|Home|Newsletter|Communicate|About Us||Thursday, August 16, 2018|
Can you believe it? August already, time for school to start again. Please remember during all the hustle and bustle of getting the kids back in gear, your Loved One will be a bit more confused. It disrupts their schedule. Take a little time to reassure and comfort until the changed routine becomes normal again.
Enlightened Approach To Care Of
If one relied on the news media for all information, the recent flurry of activity concerning Alzheimer's disease would lead you to believe that a major therapeutic breakthrough is just around the corner. Examples include Time magazine's cover story on Alzheimer's disease last week and also the extensive news reports on a potential vaccine for the disease.
The reality, unfortunately, is likely quite different. While the biochemical research is promising, much of the excitement comes from the fact that we know anything at all. Such was our ignorance only a few years ago that all we could do was describe the damage. At least we now know some of the key processes, but we remain a long way, most likely years, from fully understanding the complex interactions that eventually result in loss of brain cells. And the development of effective drugs could be in the even more distant future.
As far as a vaccine is concerned, the report is so premature that New York Times columnist Gina Kolata wrote that it wasn't newsworthy at all, and that it raised false hopes in the families of Alzheimer's suffers. The fact is that the only thing we know is that the vaccine, which appeared to slow the disease in mice, seems to be safe in humans. While the idea of a vaccine is always exciting, we know nothing at all about its effectiveness in even a single patient.
In the meantime, we have more than 4 million people in this country with Alzheimer's disease, 1.6 million of whom are in the final stage, generally defined as being unable to recognize loved ones or to communicate effectively, and as being dependent on others for activities of daily living such as eating and self-care.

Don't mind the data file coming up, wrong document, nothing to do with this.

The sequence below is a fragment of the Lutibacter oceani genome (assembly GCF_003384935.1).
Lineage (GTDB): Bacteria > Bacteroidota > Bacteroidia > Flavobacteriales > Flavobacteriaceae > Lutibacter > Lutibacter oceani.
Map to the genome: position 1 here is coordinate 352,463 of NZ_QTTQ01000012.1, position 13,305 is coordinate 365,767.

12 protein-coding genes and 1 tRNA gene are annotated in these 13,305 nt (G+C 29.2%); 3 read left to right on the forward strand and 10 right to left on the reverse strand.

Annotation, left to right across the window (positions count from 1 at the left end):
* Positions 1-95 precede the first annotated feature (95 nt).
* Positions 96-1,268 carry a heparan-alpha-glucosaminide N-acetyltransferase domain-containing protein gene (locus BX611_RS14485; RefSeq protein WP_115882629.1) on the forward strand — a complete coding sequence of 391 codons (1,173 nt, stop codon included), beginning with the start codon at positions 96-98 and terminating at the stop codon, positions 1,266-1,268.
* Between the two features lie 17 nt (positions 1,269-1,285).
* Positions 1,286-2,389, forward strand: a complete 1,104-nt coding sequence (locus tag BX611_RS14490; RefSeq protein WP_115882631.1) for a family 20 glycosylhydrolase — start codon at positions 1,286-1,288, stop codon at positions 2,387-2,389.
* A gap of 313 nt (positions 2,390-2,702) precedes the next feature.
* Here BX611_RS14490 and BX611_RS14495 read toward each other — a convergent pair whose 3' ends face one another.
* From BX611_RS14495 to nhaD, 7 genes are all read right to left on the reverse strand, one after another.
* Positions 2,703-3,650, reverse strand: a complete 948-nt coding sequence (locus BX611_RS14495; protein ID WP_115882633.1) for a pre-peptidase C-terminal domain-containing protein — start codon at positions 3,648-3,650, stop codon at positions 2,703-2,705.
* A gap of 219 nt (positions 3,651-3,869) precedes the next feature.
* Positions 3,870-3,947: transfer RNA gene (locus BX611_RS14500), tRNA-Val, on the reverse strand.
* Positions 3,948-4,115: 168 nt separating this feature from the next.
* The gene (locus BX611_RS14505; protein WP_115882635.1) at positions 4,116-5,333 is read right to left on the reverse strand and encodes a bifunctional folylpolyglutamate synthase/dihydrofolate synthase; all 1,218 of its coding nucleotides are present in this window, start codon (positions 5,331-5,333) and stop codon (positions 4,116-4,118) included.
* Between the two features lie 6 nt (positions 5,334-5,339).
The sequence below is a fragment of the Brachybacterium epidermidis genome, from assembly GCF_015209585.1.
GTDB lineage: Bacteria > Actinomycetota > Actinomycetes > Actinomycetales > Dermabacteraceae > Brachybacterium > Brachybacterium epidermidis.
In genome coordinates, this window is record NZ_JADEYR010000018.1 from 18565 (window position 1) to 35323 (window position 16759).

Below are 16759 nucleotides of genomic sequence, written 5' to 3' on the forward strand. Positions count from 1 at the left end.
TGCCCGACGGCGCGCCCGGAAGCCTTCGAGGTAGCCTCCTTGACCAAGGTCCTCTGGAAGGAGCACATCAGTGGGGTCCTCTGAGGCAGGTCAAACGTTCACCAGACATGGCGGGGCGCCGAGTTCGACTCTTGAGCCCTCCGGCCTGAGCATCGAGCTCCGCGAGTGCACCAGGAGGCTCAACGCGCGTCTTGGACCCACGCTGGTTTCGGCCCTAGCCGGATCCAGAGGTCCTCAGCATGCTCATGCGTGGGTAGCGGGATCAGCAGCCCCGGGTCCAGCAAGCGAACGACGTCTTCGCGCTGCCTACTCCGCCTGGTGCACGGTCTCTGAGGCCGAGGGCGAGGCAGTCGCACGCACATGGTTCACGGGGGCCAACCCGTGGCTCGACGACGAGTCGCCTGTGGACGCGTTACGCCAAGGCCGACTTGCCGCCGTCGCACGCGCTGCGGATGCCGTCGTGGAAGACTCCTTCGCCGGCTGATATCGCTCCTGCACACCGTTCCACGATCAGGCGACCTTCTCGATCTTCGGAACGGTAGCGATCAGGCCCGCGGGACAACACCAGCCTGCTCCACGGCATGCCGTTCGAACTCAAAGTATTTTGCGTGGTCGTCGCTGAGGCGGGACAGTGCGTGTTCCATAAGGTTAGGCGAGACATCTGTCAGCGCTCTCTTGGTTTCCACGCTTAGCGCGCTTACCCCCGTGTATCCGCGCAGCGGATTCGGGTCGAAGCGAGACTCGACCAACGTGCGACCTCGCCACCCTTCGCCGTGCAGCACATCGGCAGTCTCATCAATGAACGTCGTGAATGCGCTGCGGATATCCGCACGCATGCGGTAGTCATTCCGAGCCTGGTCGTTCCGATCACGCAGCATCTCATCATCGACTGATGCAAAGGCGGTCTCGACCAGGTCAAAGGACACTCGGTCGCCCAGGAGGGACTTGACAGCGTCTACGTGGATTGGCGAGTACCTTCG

Hidden among the flurry of upbeat recent reports on Alzheimer's disease was an article in JAMA, the Journal of the American Medical Association, which did not get much coverage in the media. The authors, from the Mt. Sinai School of Medicine in New York, looked at the care given to people in the final stages of dementia when they developed one of two common problems: hip fracture or pneumonia.
What they found was disturbing. Despite their severe dementia, these people received the same level of aggressive treatment -- surgery, multiple blood tests, etc. -- as people with normal brain function. Even more worrisome, only 24% of the demented patients with hip fracture had standing orders for pain medications. And the presence of advance directives such as living wills didn't seem to matter, as there was little evidence that doctors and the families had discussed palliative care as a treatment option. Not surprisingly, despite the aggressive treatment, the death rates over the next six months were more than four times higher for the patients with dementia, with more than half of them dying.
It is highly likely that similar results would be found in Nashville or any other American city. The reasons for this behavior are undoubtedly complex. Clearly it is painful and difficult under the circumstances of an acute illness to have an honest, forthright discussion about quality of life and prognosis. The physician doesn't want to bring it up and the family members don't want to feel that they have failed to do everything for their loved one.